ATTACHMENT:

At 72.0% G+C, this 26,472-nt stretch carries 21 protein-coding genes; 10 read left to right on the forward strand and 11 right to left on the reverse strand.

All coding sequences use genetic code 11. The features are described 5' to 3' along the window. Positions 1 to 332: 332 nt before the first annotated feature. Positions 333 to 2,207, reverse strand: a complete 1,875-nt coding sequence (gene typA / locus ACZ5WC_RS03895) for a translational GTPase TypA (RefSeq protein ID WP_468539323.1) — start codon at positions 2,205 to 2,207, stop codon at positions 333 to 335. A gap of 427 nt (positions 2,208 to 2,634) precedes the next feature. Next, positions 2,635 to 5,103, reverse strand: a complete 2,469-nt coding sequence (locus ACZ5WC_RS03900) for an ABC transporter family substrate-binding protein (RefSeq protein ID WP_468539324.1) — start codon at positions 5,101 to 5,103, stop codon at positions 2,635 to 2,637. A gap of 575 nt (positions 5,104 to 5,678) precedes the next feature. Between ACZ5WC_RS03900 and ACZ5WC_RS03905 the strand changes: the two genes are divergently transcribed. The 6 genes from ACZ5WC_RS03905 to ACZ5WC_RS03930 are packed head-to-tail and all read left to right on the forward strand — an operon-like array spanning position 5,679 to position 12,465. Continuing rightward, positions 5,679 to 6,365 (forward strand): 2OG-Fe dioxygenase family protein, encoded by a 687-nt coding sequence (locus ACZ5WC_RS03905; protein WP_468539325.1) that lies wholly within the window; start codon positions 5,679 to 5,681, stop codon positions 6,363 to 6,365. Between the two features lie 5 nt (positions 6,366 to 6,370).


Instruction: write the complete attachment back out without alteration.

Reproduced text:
At 72.0% G+C, this 26,472-nt stretch carries 21 protein-coding genes; 10 read left to right on the forward strand and 11 right to left on the reverse strand.

All coding sequences use genetic code 11. The features are described 5' to 3' along the window. Positions 1 to 332: 332 nt before the first annotated feature. Positions 333 to 2,207, reverse strand: a complete 1,875-nt coding sequence (gene typA / locus ACZ5WC_RS03895) for a translational GTPase TypA (RefSeq protein ID WP_468539323.1) — start codon at positions 2,205 to 2,207, stop codon at positions 333 to 335. A gap of 427 nt (positions 2,208 to 2,634) precedes the next feature. Next, positions 2,635 to 5,103, reverse strand: a complete 2,469-nt coding sequence (locus ACZ5WC_RS03900) for an ABC transporter family substrate-binding protein (RefSeq protein ID WP_468539324.1) — start codon at positions 5,101 to 5,103, stop codon at positions 2,635 to 2,637. A gap of 575 nt (positions 5,104 to 5,678) precedes the next feature. Between ACZ5WC_RS03900 and ACZ5WC_RS03905 the strand changes: the two genes are divergently transcribed. The 6 genes from ACZ5WC_RS03905 to ACZ5WC_RS03930 are packed head-to-tail and all read left to right on the forward strand — an operon-like array spanning position 5,679 to position 12,465. Continuing rightward, positions 5,679 to 6,365 (forward strand): 2OG-Fe dioxygenase family protein, encoded by a 687-nt coding sequence (locus ACZ5WC_RS03905; protein WP_468539325.1) that lies wholly within the window; start codon positions 5,679 to 5,681, stop codon positions 6,363 to 6,365. Between the two features lie 5 nt (positions 6,366 to 6,370).